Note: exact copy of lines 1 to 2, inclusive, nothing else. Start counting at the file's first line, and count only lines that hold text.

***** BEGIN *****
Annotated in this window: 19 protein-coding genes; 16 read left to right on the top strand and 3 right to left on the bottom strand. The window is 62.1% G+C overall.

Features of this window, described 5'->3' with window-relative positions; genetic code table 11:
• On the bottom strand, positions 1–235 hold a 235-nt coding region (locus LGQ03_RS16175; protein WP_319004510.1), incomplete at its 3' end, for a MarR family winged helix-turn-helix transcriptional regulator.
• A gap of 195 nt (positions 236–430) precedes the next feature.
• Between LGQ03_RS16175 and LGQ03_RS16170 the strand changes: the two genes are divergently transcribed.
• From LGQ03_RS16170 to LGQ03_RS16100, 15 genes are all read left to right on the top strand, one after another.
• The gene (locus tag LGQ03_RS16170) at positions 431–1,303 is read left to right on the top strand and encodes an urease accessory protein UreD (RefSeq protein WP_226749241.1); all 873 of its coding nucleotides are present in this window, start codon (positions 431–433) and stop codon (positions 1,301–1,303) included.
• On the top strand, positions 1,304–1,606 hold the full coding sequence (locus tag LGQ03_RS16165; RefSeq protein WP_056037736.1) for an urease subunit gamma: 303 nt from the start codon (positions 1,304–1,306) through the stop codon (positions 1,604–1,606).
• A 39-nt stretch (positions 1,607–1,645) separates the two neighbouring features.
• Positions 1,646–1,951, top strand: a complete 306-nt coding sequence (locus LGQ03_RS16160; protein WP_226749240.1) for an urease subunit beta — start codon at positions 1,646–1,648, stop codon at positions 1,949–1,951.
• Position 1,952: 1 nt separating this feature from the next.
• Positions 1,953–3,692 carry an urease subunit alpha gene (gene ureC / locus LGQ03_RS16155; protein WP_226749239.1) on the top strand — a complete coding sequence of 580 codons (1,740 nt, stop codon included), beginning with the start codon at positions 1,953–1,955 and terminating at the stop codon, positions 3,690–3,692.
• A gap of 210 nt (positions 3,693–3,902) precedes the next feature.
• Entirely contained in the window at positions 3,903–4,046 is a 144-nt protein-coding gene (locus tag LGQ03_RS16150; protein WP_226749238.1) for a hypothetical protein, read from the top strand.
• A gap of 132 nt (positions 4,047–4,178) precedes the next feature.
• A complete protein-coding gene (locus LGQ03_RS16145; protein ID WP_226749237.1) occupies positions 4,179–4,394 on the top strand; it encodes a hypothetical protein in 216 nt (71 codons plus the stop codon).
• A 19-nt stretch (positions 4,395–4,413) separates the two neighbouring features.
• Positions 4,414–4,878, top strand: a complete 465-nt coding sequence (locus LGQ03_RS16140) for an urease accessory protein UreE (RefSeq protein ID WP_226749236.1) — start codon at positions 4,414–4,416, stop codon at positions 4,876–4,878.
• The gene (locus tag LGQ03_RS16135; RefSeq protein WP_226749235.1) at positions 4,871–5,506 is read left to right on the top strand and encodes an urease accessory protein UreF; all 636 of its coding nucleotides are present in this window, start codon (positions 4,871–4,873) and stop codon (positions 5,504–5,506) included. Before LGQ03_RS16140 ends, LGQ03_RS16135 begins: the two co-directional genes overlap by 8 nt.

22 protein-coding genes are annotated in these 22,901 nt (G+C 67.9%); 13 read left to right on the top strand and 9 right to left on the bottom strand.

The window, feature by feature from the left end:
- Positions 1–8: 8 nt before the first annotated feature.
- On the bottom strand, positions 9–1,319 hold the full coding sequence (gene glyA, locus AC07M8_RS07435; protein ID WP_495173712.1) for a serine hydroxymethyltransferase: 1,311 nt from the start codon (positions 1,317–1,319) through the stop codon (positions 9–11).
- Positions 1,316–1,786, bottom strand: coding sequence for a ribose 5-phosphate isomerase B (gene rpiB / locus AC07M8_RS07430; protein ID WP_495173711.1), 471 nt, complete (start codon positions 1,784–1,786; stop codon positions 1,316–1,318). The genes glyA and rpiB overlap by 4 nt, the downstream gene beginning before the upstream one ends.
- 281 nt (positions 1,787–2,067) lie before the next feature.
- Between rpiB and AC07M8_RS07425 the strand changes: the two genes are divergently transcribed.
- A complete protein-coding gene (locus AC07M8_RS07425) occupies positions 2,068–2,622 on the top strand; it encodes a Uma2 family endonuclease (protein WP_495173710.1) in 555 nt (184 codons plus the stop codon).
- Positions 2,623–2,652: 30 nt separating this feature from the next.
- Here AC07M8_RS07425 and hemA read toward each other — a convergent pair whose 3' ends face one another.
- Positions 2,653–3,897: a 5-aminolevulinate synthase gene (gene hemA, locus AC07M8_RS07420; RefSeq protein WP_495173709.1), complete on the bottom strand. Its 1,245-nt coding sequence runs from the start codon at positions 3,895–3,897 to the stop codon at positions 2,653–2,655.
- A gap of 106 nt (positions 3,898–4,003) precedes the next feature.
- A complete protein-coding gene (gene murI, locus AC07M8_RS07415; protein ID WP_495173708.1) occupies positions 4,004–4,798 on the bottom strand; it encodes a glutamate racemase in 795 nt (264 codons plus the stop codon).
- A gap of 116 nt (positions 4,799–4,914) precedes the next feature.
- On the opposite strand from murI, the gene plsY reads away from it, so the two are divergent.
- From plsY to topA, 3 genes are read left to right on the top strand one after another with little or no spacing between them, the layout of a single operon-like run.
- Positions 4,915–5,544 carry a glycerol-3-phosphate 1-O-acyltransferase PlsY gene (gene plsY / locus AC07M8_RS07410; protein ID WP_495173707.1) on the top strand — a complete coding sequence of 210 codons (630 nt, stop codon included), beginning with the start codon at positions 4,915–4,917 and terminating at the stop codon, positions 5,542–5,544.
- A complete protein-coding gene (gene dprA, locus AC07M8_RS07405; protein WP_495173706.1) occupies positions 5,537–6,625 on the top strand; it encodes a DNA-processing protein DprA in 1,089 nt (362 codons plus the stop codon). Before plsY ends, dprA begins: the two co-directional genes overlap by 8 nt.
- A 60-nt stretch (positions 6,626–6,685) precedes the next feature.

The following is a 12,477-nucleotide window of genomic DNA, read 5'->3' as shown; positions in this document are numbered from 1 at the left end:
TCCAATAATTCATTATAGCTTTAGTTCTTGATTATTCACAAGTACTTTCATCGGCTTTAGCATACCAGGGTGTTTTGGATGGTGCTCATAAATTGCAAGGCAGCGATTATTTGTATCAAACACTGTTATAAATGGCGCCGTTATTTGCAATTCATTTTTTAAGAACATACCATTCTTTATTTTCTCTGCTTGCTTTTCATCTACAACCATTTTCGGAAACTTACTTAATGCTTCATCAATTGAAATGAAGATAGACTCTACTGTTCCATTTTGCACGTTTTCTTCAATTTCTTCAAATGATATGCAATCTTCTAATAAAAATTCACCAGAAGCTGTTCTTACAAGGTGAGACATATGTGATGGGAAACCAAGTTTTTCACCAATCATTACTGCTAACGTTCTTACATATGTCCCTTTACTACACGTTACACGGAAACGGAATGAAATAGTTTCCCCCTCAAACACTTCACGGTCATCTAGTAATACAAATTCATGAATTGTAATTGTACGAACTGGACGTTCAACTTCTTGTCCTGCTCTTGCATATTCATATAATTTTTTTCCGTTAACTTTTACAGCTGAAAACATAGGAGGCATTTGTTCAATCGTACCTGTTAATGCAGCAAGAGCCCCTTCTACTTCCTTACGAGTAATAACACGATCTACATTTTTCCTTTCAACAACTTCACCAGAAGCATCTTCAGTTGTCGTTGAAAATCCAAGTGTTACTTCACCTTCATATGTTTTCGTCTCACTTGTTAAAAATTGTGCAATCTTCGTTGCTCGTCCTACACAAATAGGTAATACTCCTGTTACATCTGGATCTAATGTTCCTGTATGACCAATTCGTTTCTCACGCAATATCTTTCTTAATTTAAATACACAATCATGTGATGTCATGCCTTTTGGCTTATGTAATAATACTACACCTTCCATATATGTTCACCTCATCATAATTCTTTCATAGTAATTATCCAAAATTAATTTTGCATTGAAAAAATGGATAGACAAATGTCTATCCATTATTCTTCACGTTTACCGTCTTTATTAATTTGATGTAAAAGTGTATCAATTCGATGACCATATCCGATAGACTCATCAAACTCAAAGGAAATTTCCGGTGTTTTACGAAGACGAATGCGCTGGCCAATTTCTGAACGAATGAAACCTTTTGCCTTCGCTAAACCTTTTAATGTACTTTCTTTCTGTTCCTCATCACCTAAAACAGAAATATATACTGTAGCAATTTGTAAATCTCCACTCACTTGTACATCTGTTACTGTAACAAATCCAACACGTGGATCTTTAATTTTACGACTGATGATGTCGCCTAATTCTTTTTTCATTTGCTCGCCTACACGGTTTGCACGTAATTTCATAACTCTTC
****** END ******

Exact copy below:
Annotated in this window: 19 protein-coding genes; 16 read left to right on the top strand and 3 right to left on the bottom strand. The window is 62.1% G+C overall.

Features of this window, described 5'->3' with window-relative positions; genetic code table 11: